Paulina Velasco is a journalist.
Paulina Velasco is a journalist.
Big changes coming to San Diego's Seaport Village San Diego's Seaport Village, as it currently looks. Photo by Misaochan There's a stretch of the San Diego Harbor that features grassy seaside parks dotted with low trees, a mix of quaint New England-style cottages that house souvenir shops, and a cobble-stoned Spanish colonial-themed food court. Seaport Village is only 37 years old, but it has an old-world charm. Seaport San Diego would include an observation tower, hotels, aquarium and expanded commercial fishing marina. Photo courtesy AVRP Studios But developers plan to sweep this all away and replace it with $1.2 billion worth of hotels, an aquarium designed by hotshot architect Bjarke Ingels, offices, a 500-foot observation tower, and 30 acres of park and open spaces. Also boutiques, restaurants, a public beach -- all in a very different style from what's there currently. This is part of the latest wave of a 30-year redevelopment of San Diego's downtown. The San Diego Unified Port District wants to modernize the Seaport, bring in more visitors and connect it to the evermore bustling city by extending some of the downtown streets into the new " Seaport San Diego ," as the project is being called. They launched a competition to redesign the seaport. Yehudi Gaffen and his team, Protea Waterfront Development, won. AVRP Studios are the project's architects. Tuna Harbor in the foreground would included enhanced facilities for commercial fishing as part of the Seaport Village redevelopment plan. In the background is a proposed observation tower. Photo courtesy AVRP Studios "It's pretty much going to be about the San Diego lifestyle and trying to represent that physically in terms of the buildings, the public space, the places," Gaffen said. Paulina Velasco grew up in San Diego, and the redevelopment of the waterfront there is bittersweet for her. She talks with many locals, including the major stakeholders and her own family, to give us a taste of San Diego's next big, homegrown urban project.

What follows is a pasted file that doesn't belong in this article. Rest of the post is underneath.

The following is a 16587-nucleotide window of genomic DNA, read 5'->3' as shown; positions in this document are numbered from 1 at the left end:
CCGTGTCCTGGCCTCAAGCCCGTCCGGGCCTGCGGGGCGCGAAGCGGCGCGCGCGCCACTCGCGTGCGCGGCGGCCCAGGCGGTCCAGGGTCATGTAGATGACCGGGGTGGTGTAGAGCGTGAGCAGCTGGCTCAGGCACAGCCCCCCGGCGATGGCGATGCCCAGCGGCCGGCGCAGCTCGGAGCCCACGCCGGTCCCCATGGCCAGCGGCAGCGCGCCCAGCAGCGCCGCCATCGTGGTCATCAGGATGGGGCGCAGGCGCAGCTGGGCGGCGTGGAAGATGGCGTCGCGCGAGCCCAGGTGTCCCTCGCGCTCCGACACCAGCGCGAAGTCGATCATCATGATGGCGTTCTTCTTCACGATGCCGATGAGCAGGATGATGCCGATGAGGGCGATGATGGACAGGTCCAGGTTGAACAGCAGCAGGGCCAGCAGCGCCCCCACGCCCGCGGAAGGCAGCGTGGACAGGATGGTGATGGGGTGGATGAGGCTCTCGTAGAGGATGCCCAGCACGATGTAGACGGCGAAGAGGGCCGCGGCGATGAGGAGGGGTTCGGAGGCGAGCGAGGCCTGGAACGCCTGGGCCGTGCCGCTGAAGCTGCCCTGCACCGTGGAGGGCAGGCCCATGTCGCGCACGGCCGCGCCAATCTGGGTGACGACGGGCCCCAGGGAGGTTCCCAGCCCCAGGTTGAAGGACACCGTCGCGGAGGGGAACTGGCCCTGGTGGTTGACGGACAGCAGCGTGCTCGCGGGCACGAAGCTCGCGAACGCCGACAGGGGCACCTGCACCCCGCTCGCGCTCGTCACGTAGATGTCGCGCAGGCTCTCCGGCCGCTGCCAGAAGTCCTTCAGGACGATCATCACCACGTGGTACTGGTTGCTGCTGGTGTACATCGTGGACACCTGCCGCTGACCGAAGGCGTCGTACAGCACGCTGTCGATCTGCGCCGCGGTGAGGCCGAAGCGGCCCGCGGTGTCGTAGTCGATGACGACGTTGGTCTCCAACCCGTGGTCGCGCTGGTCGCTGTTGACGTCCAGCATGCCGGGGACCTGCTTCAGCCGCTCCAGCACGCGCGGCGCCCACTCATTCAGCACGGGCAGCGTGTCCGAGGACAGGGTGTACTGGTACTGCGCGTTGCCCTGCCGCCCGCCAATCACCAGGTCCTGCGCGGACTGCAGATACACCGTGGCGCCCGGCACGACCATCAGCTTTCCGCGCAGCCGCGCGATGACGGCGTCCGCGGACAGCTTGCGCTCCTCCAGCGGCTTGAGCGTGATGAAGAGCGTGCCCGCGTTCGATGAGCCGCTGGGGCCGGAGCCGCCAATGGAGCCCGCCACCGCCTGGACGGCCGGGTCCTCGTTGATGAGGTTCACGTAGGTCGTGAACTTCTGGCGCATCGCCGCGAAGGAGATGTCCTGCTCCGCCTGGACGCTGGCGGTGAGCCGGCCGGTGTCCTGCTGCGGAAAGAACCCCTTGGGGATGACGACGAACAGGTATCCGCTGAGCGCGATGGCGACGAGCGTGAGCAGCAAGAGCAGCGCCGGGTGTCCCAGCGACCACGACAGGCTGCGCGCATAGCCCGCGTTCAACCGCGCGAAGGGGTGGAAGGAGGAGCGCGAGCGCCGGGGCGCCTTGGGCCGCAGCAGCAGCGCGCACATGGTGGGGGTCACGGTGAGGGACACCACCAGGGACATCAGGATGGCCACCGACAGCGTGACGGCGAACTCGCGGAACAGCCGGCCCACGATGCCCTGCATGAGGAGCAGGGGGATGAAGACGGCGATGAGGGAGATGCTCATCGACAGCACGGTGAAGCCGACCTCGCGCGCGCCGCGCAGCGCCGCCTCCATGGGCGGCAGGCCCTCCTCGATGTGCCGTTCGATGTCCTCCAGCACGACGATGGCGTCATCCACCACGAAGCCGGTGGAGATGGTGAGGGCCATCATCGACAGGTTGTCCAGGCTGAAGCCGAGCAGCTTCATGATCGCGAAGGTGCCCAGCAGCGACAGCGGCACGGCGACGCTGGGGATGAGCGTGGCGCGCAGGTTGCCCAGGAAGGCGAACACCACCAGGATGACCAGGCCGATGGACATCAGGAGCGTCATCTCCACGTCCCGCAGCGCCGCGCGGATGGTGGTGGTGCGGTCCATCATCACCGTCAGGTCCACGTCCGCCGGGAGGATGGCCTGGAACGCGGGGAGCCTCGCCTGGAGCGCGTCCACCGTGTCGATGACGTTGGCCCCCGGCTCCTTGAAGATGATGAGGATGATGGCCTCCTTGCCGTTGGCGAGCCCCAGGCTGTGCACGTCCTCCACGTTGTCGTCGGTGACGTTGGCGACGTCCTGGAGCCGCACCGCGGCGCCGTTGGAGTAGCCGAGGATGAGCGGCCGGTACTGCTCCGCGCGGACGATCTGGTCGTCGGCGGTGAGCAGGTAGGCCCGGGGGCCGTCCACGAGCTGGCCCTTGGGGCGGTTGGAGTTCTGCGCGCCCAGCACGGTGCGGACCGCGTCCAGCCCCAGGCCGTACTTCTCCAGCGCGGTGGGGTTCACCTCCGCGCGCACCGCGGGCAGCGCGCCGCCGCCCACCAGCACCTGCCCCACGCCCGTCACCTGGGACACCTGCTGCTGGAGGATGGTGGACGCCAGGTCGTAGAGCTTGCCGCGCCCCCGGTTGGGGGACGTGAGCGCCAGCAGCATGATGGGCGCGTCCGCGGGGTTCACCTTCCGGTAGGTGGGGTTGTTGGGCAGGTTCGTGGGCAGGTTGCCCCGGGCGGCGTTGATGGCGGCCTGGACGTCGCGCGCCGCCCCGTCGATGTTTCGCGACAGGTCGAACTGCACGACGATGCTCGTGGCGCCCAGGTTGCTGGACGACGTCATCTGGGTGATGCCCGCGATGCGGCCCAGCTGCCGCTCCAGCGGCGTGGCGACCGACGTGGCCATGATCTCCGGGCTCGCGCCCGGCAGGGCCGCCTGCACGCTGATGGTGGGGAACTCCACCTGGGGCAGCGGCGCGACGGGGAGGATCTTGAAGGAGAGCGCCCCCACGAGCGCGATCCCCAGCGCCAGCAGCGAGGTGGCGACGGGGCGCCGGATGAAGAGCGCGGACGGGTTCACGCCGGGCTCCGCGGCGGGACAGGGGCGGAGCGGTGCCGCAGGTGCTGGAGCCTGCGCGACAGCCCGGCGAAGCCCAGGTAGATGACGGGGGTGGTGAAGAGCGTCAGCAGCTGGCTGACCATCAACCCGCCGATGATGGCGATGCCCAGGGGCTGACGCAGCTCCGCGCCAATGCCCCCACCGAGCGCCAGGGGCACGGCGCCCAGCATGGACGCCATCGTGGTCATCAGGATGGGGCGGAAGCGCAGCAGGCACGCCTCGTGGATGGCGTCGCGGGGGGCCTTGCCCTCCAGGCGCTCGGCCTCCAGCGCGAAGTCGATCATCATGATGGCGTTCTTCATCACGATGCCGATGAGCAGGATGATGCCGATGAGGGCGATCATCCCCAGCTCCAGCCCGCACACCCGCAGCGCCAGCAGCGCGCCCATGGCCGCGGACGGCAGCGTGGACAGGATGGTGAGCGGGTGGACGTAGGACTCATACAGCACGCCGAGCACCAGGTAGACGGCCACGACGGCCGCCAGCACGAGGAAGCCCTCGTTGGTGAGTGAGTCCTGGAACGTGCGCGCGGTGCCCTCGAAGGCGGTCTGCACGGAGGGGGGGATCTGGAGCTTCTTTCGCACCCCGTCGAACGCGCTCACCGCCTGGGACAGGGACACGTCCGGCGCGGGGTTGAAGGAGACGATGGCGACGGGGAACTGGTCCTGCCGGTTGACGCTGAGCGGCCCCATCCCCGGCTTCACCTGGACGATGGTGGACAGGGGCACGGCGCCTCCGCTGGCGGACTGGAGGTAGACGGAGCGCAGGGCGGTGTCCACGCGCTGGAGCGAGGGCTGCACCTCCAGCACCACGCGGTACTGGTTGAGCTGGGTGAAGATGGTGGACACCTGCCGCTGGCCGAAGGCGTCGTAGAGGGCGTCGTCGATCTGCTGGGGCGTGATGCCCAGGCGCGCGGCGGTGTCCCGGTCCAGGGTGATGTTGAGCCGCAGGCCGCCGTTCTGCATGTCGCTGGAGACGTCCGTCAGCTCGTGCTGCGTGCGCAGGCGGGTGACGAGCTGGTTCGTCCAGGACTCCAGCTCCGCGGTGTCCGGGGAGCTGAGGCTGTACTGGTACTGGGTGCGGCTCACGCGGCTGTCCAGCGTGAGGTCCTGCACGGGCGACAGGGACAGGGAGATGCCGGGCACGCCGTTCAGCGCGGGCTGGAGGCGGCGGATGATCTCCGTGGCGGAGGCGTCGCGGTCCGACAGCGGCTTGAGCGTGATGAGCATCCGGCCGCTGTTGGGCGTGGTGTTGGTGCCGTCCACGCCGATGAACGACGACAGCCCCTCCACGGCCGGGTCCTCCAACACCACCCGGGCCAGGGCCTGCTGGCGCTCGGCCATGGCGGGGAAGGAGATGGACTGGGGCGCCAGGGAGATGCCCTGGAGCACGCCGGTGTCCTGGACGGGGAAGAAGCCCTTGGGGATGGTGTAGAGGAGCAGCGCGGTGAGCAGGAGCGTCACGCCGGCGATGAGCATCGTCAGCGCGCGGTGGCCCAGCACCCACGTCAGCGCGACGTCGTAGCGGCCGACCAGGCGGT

George Saunders: Lincoln in the Bardo (Part I) Lincoln in the Bardo dramatizes a grieving President Lincoln as he visits the grave of his beloved son Willie, who died at age eleven. In the novel, the buried dead believe they're not dead -- "they're sick and refer to their coffins as "sick boxes."
Shaking up the USDA, 'The Beef Cookbook' and 'Tartine All Day' Peggy Lowe explains why Trump’s pick for USDA Secretary is rattling rural America. Dario Cecchini talks future plans for Chianti ramen, and Richard Turner shares cuts from “PRIME: The Beef Cookbook.” Writer Matthew Sedacca looks at the controversy behind liquid smoke. Jonathan Gold tries Chengdu-style dishes, and Elisabeth Prueitt of Tartine fills us in on the latest. Plus, chef Michael Beckman shares a recipe for cactus confit.
Why is Trump so behind on filling staff jobs, establishing concrete policies? Yesterday Donald Trump signed a “decision memo” to revamp the air traffic control system. But there was little legislative detail in the plan. There’s not much to other splashy announcements from the White House, including tax cuts and the arms deal with Saudi Arabia. And hundreds of positions are unfilled in federal agencies.
Revisiting showrunner Steven Bochco on his memoir Steven Bochco, the writer-producer behind record-breaking Emmy winners Hill Street Blues, LA Law and NYPD Blue, fought battles with everyone from out-of-control actors to network censors in his long career. He isn’t afraid to tell those tales in his memoir, Truth Is a Total Defense. This week we revisit the conversation where he shared some of his favorite stories with us.